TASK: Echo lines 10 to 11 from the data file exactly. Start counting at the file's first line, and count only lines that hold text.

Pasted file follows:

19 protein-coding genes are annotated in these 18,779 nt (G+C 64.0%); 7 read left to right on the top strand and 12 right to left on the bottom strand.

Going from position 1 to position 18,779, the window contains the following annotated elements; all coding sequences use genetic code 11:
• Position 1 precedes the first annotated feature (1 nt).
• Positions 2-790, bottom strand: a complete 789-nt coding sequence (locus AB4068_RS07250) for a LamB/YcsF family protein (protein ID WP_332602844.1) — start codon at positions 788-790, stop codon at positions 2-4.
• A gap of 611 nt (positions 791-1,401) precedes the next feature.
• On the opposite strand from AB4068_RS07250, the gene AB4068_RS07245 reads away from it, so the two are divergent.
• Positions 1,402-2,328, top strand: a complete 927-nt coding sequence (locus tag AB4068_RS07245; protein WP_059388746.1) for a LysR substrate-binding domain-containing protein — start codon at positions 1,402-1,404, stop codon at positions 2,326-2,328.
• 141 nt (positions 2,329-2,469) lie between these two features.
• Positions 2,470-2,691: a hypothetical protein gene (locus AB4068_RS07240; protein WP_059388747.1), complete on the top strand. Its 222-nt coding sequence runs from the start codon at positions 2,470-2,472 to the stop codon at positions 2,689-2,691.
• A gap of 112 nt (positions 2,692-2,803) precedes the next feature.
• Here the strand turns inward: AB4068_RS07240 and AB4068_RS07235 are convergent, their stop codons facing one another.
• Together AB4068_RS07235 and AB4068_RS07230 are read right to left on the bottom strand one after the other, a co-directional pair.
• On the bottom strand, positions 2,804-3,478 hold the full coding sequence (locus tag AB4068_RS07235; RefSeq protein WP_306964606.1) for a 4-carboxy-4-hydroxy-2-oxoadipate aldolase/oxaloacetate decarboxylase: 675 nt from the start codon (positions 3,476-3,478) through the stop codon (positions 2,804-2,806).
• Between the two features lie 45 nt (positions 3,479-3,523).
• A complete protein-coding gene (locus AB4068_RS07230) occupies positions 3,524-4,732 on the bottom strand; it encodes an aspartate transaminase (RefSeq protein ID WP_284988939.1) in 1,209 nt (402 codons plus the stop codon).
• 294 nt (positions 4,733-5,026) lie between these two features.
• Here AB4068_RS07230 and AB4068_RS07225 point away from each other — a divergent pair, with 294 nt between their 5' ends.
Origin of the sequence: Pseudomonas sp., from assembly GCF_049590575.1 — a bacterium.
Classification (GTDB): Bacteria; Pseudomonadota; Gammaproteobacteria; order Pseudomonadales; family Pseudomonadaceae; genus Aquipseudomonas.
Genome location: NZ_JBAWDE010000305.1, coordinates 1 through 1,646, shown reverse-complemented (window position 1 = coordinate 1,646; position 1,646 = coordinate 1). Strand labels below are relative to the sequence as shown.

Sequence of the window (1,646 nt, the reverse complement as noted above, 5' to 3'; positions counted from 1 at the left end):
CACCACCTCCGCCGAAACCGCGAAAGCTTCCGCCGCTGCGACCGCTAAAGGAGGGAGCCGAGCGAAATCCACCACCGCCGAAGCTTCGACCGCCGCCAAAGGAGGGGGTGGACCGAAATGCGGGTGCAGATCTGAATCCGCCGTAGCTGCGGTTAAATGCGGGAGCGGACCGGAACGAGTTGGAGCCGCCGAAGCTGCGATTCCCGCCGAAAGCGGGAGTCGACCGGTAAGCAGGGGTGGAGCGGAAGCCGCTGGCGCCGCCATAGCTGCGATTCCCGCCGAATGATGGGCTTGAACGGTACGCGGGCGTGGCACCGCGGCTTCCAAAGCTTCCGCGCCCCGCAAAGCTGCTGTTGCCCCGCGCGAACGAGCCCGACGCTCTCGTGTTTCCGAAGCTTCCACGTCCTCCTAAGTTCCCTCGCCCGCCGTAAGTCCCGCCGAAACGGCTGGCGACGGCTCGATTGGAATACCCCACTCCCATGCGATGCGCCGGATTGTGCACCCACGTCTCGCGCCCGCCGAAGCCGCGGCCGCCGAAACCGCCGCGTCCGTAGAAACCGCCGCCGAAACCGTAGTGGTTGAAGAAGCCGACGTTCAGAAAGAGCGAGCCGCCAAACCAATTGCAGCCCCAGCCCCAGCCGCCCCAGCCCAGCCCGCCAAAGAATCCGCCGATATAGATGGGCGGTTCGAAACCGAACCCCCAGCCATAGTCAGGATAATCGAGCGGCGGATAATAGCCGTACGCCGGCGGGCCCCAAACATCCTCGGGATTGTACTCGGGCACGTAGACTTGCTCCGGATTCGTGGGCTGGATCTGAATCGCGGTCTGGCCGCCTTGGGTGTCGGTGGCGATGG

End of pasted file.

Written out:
• A gap of 112 nt (positions 2,692-2,803) precedes the next feature.
• Here the strand turns inward: AB4068_RS07240 and AB4068_RS07235 are convergent, their stop codons facing one another.